Jenson Button is convinced this year's championship fight will go down to the wire judging by how tight the battle at the top is.
Red Bull's Mark Webber is leading the standings, five points ahead of Lewis Hamilton and 19 in front of Fernando Alonso. Button sits just one point behind the Spaniard, with Sebastian Vettel two points adrift of the Briton with five races left.
The reigning World Champion, who finished in second behind Alonso at Monza last Sunday, admitted he finds it hard to believe how close this season has been. He also conceded the result in Italy was a boost for his championship hopes, despite losing out to Alonso.
"Absolutely, because I took the opportunity with both hands, and I scored 18 points on a day when Lewis scored none, Mark took home eight and Sebastian 12," said Button. "Now, you can't help but look at the drivers' championship table and just think, 'Wow, how can it be so close?' It's funny – after Spa, everyone was saying it was a two-horse race between Lewis and Mark, but I can easily see this championship going right down to the last race.
"I think we've seen that no one driver is going to walk away with the world title – there's going to be a fight right to the very end."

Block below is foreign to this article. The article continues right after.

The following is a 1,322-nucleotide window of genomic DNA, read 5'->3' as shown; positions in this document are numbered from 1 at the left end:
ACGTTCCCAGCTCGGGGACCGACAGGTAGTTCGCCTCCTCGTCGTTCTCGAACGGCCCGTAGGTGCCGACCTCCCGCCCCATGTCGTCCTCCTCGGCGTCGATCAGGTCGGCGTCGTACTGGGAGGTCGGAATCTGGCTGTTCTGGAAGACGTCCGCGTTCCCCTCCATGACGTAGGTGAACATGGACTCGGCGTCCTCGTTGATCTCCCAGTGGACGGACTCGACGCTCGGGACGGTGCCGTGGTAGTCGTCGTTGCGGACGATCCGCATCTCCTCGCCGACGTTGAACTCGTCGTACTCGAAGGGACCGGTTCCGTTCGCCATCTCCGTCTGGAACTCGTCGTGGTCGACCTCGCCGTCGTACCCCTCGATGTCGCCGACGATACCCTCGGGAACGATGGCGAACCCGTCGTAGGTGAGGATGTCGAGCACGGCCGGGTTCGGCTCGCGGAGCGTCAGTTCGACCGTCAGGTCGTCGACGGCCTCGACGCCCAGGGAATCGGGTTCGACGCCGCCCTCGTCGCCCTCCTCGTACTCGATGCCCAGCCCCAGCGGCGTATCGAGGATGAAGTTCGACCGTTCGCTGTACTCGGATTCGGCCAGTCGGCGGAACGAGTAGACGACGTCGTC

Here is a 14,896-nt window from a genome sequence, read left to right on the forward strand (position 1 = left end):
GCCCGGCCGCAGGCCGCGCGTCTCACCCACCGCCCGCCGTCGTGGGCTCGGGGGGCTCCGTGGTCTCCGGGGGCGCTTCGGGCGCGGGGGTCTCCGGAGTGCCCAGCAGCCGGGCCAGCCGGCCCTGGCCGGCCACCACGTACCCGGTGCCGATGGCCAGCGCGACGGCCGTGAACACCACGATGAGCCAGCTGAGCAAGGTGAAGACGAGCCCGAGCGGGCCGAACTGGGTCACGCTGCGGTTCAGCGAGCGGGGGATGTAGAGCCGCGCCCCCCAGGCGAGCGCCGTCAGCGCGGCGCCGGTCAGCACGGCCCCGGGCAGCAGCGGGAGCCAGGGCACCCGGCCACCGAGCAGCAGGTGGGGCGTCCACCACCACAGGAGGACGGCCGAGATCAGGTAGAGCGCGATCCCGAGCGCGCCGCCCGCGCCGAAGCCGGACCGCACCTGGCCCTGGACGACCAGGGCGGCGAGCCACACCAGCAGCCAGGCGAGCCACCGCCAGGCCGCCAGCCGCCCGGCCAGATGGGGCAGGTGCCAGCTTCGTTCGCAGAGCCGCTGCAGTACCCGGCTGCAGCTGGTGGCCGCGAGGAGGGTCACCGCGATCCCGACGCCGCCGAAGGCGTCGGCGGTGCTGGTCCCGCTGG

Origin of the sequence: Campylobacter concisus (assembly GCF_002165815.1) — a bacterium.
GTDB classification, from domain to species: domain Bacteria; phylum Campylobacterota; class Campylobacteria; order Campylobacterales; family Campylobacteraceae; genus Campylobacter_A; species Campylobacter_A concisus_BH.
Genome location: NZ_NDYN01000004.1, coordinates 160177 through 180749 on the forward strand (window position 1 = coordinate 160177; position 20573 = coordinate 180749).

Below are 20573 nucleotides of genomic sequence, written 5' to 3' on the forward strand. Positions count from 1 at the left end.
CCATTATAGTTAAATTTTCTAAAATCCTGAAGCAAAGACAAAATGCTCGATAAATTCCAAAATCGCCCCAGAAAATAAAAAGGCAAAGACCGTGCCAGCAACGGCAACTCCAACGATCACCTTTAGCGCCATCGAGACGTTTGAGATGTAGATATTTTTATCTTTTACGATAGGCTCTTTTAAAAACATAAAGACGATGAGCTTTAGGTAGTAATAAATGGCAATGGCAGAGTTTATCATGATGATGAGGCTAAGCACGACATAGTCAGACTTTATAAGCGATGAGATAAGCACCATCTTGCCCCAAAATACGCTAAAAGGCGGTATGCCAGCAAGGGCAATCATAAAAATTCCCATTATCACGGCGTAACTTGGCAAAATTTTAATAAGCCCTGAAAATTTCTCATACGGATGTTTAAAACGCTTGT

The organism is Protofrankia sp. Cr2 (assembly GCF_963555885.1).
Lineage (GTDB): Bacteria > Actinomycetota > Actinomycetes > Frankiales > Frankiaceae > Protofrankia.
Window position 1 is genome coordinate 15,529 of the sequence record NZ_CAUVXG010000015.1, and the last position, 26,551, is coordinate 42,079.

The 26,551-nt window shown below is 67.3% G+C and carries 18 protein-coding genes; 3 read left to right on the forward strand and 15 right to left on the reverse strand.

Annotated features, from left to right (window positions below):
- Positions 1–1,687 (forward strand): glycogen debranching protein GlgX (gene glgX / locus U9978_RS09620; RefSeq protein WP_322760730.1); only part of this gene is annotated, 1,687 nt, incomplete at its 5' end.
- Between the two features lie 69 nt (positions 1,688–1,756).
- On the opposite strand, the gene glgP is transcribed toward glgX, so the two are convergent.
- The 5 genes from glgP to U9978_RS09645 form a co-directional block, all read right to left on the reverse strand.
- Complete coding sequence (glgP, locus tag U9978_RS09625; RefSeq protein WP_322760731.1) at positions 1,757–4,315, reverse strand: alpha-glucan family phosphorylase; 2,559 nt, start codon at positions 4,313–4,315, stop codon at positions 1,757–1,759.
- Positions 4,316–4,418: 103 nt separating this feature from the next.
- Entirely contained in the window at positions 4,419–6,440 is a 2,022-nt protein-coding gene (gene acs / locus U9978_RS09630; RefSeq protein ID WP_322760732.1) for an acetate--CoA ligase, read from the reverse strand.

Button says consistency will be key to take this year's title, but he reckons there are times when a driver simply has to push hard and go for victory. He believes the experience from last year will be useful to him in the final races.
"I think you have to take each race as it comes," he said. "I think that driving just to score a certain number of points isn't in a racing driver's psyche: I felt that a little bit last year, I knew I only had to keep scoring consistently to take the title, but that was probably more mentally taxing than just putting your head down and going for it.
"For instance, at Interlagos last year, I had nothing to really lose – I was 14th on the grid and my teammate was on pole. What did I have to gain by driving steadily and taking home a handful of points? I just went for it, and that was a really liberating race for me, and an experience that will be useful this year, too.
"I think consistency is important in some ways, though: obviously, you need a car that will get you to the finish of every grand prix, and you don't want to start making knee-jerk, or radical, decisions on setup or strategy because you think it might give you an advantage.
"We're racers, so we'll always be racing – but the pressure's now on all of us, because none of us can afford another non-finish or a mistake. And the guy who cracks least will be World Champion."